The gents have been good sports about blogging up until now, but the text editor sits empty with no volunteers tonight so I conscripted myself :-) Plus they’re doing some appointed tasks (writing a letter to themselves that I will send them later, after we get back home, at a time chosen by me), in addition to making journal entries in each of their teammate’s notebooks. Only so much we can do tonight.
Today is intended as a restful day. We worshipped at Rendezvous Christ, and then headed “up the mountain” to the observatory restaurant at the top of the mountain. This trip give us a chance to see “how the other half lives” and to enjoy the cooler mountain air. It also gave the team a chance to have a bird’s eye view of where we’ve been in Haiti and get some perspective on it.
The whole team was amazed how different everything looked at a distance. It is easy to stay "at arms length" from other people's suffering. This trip has taught us to do the opposite. When all you can see is structures, and not people, and not just groups of people, but individual people, and not through binoculars but in person, face to face, you simply aren't even seeing the same thing. Distance == impersonal. Distance == observer. Presence == participant. And oh how these trips teach us to participate!
Some points of note from the sermon this morning:
- Your obedience is a blessing to all
- The world’s offers are sweet until you’re hooked, and then they decay into something foul
- God’s offer is the best for now, and the ultimate for eternity
Those were good thoughts to chew on!
At the top of the mountain, I tried the shrimp quesadilla at the restaurant at the top of the hill—man those shrimp were good! I also sat next to our driver, and got to know him better. The Healing Haiti staff are so wonderful to us, and care for us so well! It is always a joy to get to know them on a more personal level each time I am here.
Today is a restful day because. It is the sabbath portion of our trip. We have jobs, school or families to return to, and we don’t want to send folks home burned out.
Normally on Sunday I am sad to leave Haiti and don’t want to think about it. I normally don’t even enjoy hearing my teammates talk about what’s coming. I’m not ready to leave.
I know all too well the hot tears I will shed on the flight home tomorrow. I will avoid the in flight movies all day (no quick return to Americana). I will mostly listen to my Departure Day playlist and some sermon podcasts chosen for the occasion. I want to carry Haiti home with me in my heart so I spend as much of the flight time as possible cementing it there. I want to be branded by these experiences and people, both Haitian and American.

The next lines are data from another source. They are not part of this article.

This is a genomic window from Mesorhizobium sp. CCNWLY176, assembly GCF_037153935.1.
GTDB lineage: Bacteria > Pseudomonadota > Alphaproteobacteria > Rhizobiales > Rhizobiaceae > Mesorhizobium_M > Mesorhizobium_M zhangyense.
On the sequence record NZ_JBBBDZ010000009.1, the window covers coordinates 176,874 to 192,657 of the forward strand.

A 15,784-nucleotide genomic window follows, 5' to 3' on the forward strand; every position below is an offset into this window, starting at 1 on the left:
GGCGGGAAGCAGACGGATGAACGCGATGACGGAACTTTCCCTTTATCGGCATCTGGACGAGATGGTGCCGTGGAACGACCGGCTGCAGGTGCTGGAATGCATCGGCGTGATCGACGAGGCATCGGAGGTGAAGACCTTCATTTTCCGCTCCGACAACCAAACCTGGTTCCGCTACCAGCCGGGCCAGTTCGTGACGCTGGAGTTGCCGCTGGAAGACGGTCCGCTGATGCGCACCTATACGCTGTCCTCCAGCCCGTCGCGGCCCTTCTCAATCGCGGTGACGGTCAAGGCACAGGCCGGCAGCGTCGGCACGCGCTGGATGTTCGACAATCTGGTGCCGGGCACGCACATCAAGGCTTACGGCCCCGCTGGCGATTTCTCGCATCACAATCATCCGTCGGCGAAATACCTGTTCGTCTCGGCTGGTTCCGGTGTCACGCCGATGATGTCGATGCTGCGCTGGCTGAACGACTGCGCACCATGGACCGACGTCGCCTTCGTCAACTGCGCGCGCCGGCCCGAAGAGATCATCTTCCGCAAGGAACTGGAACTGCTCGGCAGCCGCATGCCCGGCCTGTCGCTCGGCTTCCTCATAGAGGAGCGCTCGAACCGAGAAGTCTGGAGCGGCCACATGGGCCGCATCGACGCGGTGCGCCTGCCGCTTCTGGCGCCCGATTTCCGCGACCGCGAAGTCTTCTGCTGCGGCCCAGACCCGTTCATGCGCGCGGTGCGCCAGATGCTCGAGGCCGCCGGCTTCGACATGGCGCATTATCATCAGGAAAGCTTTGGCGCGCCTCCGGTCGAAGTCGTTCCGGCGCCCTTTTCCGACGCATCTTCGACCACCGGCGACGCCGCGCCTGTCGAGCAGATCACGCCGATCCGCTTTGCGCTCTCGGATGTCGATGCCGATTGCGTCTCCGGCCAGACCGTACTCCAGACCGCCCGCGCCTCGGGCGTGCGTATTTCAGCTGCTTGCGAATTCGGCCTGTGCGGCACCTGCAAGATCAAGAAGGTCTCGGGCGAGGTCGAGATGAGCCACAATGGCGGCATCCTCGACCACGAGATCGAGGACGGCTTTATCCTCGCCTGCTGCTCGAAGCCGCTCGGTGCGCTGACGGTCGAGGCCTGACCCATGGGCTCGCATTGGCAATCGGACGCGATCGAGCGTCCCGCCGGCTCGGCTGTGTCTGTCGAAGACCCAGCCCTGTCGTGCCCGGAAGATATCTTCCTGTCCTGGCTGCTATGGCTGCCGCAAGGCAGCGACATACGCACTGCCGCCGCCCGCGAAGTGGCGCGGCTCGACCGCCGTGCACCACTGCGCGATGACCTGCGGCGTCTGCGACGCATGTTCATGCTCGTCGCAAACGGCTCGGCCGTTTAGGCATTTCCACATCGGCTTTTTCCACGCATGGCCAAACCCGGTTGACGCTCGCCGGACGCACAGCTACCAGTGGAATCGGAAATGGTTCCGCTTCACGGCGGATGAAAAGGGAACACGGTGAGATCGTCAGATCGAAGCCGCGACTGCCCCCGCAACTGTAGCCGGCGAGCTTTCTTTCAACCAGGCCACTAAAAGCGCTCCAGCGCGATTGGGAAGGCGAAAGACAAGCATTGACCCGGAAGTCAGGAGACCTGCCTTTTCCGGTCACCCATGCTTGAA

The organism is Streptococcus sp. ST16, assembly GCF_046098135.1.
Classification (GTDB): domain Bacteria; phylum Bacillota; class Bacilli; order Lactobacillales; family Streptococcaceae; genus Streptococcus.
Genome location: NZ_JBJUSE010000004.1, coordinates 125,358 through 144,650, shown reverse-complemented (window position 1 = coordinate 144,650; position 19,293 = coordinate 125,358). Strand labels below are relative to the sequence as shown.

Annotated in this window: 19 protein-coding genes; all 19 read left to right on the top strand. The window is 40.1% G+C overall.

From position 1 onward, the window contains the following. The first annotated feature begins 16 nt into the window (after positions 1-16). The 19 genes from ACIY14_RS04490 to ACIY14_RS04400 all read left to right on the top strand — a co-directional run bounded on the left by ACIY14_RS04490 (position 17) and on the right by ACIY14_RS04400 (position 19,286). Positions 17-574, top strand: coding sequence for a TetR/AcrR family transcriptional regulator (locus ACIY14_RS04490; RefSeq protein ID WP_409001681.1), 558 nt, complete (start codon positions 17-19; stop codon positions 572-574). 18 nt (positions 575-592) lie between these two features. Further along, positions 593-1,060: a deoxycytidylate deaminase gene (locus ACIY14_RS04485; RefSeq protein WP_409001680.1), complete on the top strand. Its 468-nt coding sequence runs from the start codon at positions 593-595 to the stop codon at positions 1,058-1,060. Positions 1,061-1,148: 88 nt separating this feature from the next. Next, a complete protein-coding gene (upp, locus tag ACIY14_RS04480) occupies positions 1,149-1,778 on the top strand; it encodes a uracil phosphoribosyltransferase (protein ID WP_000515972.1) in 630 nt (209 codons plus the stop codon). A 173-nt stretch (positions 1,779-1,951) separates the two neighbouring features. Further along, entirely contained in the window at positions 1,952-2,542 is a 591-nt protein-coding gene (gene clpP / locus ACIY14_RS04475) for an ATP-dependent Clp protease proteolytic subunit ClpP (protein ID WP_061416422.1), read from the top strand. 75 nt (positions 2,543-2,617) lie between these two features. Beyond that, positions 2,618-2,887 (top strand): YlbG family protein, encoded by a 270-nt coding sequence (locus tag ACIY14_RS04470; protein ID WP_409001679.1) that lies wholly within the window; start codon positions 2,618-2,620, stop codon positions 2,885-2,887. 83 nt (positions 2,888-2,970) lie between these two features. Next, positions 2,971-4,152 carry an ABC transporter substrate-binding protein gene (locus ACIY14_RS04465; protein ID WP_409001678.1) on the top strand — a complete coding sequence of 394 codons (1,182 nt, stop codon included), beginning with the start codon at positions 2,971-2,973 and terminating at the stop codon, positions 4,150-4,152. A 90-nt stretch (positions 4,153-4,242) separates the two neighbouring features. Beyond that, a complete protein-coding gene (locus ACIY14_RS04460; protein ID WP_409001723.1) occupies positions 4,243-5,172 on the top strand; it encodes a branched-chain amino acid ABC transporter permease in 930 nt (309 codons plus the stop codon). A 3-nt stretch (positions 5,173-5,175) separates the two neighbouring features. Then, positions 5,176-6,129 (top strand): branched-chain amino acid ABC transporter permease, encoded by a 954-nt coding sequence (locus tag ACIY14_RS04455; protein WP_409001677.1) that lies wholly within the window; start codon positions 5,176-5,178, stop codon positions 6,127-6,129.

But today I am not quite so sad to be leaving Haiti. God has answered all my prayers for this week in Haiti, and He had mercy on me in many ways I did not even ask for. God gave me a team with fathers that were willing to pitch in on the daily tasks: washing dishes, cleaning water bottles and the cooler, loading Culligan-style water bottles onto the truck, verifying that the pump works, packing snacks and electrolyte powder, nabbing wipes and hand sanitizer and the first aid kit, making sure the kids have ultrathon and sun tan lotion on each morning, and making sure nobody sits on the furniture at the end of the day until we have showered. This was a huge help—immeasurably blessed by these men serving me. God knows I’m far from perfect and now these men know that too. They endured my foibles in good cheer, for which I’m so grateful. God gave me a kind hearted group of boys.
God also gave me a team that served the people of Haiti well: the young an the old, the sick and the healthy, the able bodied and the disabled. They also processed each day very well, young and old alike.
I’m willing to leave because of the team he gave me to lead while I was here—it was a blessed week.
I’m willing to leave because these Fathers & Sons served well while we were here—it was a week spent on mission.
I'm willing to leave less sad because of how glad God made me through this team.
I’m willing to leave because I’m eager to lead again. It will be a long time before I can do this again—perhaps as late as 2020—but, God willing, I will get to face another Sunday in Haiti with another team grateful for the time He gave us together, how He directed our energies in the brief time we had to serve here together.
Thank you God for these fathers and sons and for this week. You have blessed us beyond my wildest imagination. I will miss these fathers and sons and the people of Haiti dearly!
Heavenly Father, Thank you that from your heavenly heights you do not remain at a distance--you participate in our lives. Please continue to participate in the lives of these fathers and sons every day to come. Use these days to draw us closer to you so that we might serve you better. For Jesus sake, Amen.